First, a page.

SHORT: Write an email to email@example.com with a link to the terms, a small quote from the terms about the point you're making and let us know if you think it's a good or a bad point. It's better to do one email thread by topic, rather than one email per service. For more details, read on!
Each thread on our mailing list is a data point that is waiting for you to join in the discussion. You can simply comment by replying to a thread if you think it is an important issue. If you have a link to some positive or negative news about how a website or service is treating us, or you have read something good or something bad in the Terms of Service of a website, you should contribute it to the mailing list as well.
Now: how do we get from this…
- + Twitter deletes tracking data in 10 days and offers an opt-out
- - Very broad copyright license on your content
- + You can retrieve an archive of your data
- - Critical changes to the terms with little users' involvement
- - Twitter deletes your account after 30 days. It keeps the rights on your content.
Step #1: find the Terms of a website
This might seem obvious to you, but sometimes it is not really made easy to find where the terms are. You can usually find them at the bottom of pages, typically as links like "Terms" and "Privacy". For anything you do, it is important that we are always able to redirect to the source. ToS;DR is never a substitute for really reading the terms and finding out for yourself.
We have developped a tool that archives the terms of service for us, so that we are aware of all changes happening. But we need your help to track the terms. So when you start reading terms, please check if we have them in our database. You can do that by going to www.tosdr.org, search for the service and click on it to have the details. At the bottom, you should get a list of links to the original terms, privacy policies and other relevant legal documents.
If this information is missing, we need to add it. Please read this guide to learn how to directly edit the XML files. If you do not feel comfortable with this, do not hesitate to send an email to firstname.lastname@example.org.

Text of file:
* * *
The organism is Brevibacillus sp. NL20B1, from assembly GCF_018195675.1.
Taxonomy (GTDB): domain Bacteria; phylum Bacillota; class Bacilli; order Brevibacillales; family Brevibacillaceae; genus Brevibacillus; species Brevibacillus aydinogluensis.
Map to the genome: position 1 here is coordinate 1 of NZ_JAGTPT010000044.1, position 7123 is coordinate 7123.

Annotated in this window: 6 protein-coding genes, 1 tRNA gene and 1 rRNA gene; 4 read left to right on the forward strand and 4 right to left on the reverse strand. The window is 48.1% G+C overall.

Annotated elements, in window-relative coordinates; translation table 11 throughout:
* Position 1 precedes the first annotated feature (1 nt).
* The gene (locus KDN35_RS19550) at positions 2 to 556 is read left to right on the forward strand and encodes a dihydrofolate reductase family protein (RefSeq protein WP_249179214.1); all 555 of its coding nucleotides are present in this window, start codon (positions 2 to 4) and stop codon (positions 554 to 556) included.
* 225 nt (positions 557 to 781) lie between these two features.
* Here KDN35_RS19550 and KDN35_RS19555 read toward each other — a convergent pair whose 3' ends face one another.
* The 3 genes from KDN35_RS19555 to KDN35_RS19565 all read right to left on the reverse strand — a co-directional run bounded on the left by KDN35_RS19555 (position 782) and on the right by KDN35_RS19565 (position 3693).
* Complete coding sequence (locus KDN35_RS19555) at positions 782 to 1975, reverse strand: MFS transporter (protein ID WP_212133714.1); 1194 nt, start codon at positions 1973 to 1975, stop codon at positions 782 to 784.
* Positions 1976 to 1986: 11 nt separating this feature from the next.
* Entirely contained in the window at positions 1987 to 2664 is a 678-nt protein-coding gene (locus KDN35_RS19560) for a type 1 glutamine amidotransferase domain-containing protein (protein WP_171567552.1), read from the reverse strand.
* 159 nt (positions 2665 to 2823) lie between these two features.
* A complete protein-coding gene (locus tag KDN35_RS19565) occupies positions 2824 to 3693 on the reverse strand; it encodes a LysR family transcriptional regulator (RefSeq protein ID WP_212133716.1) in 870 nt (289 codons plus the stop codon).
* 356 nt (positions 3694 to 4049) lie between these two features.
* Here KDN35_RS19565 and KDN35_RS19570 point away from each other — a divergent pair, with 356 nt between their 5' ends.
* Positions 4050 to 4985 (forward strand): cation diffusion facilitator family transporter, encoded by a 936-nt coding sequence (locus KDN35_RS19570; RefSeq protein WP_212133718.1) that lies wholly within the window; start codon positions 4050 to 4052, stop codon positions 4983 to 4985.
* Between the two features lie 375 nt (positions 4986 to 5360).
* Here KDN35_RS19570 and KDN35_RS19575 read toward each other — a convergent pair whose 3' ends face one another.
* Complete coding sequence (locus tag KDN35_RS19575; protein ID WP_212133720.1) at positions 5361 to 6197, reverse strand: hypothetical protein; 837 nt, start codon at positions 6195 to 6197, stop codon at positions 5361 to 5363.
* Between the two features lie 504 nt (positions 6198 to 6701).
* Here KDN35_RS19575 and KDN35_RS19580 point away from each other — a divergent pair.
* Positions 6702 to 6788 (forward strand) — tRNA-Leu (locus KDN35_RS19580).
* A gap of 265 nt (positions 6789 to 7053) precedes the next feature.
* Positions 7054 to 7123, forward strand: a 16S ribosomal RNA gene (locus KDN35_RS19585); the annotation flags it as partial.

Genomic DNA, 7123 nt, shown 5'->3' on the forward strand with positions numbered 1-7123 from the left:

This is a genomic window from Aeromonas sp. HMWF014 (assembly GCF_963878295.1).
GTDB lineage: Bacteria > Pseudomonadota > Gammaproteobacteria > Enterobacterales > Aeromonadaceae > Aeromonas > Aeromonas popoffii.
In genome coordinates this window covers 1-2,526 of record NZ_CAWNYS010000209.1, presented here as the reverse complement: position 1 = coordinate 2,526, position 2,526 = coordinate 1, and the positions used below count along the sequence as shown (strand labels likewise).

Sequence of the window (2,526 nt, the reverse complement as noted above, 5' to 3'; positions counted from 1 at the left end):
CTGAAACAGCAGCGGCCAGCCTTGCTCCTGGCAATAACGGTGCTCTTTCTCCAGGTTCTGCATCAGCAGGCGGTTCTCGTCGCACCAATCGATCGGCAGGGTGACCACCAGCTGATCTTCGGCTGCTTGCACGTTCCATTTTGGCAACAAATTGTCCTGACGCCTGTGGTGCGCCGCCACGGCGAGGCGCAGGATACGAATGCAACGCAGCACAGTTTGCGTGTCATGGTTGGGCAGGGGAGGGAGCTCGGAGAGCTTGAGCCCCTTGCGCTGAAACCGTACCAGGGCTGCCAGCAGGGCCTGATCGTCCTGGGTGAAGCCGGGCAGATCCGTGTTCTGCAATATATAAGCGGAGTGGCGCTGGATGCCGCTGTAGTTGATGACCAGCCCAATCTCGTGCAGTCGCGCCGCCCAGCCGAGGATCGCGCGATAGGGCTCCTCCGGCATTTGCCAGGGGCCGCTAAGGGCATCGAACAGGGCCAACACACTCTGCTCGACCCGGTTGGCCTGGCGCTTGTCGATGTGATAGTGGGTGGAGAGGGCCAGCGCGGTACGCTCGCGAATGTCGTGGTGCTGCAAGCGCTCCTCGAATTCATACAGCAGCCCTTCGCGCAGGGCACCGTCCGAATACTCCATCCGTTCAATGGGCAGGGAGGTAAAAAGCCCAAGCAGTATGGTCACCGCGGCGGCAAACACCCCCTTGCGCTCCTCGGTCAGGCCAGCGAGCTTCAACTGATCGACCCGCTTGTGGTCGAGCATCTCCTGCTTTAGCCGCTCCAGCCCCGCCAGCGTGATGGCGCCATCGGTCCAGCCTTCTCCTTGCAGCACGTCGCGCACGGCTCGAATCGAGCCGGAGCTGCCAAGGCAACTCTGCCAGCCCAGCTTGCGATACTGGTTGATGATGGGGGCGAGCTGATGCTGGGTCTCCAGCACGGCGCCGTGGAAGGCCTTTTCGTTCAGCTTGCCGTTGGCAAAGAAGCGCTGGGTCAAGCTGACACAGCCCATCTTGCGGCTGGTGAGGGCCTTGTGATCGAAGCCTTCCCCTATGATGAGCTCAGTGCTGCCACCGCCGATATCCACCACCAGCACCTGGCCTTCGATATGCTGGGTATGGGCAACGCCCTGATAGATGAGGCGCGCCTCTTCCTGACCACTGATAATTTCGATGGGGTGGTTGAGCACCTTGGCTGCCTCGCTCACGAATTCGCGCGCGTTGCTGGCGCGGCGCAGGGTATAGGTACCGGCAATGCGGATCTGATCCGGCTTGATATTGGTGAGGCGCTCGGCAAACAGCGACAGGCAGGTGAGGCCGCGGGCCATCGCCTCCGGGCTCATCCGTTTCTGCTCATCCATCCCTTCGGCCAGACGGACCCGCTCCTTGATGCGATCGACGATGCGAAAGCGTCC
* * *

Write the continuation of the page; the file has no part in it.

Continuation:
Step #2: email about one aspect of the terms
Before you send an email to the group about some terms, please search through the archive to see if other people have already talked about this service. The Google Group archive has a search function. If here are a lot of emails already, please contribute to the relevant threads so that we avoid duplicates.
If the service you want to report about has not been reviewed yet, then it's time to send some emails about it :-) For each point that raises your attention, please consider whether or not it is appropriate to start a new topic for the group. Some hints about do's and dont's:
- ✓ this is something you did not expect in the terms (e.g. a picture hosting service asks you for your full copyright)
- ✓ this is an important restriction of users' rights (e.g. you are not allowed to re-use your own submission to a competing service)
- ✓ you have a legal question about this
- ✓ you do not understand, or it is confusing, uncertain
- ✓ there are already similar issues on tosdr.org (have a look at the topics list) some examples of frequent points include:
- How can the terms change (with or without notification, with or without explicit consent of the changes)
- If the service asks for a copyright license or if similar services ask for a copyright license but this one does not
- If the service shares personal information by default with third-parties, or if it requires cookies and other tracking technologies
- If there are jurisdiction or choice-of-law clauses
- If there are waivers, indemnity clauses, or binding arbitration
- ✗ if this is obvious from using the service and does not have legal implications
- ✗ if this is very standard under the law (e.g. a 13 year old limit)
- ✗ if this is a blank statement that bears no real obligation or no legal value (e.g. Statements like “we take your privacy very seriously”)
- ✗ if this is a repeat of a general legal principle (e.g. clauses like “do not violate the law, misuse trademarks” or “do not lie, give true information when asked”)
Start a topic: what we need
So if you think something is worthy of our attention, please start a new topic for each point you want to raise. Each topic should have this information
- Subject: Name of the service, eventually say if it's good, bad or neutral, and a title of what it's about (e.g.: Amazon [bad] has a binding arbitration clause)
- A link to the terms and, if possible, a quotation of the parts relevant to your point
- These clauses are sometimes overly complicated. Try to synthesize and make a summary of what it means
- Tell us your opinion about this. It can also be a link to a blog post or to an article
Now, we will need to assess how to review your point. Of course, you are welcome to contribute to this. Essentially, please go to the Topics page to have a look at similar issues. Find to which topic your point belongs, and then compare with other clauses. This will help you propose a topic and a score (from 0 to 100; good, neutral, bad or very bad).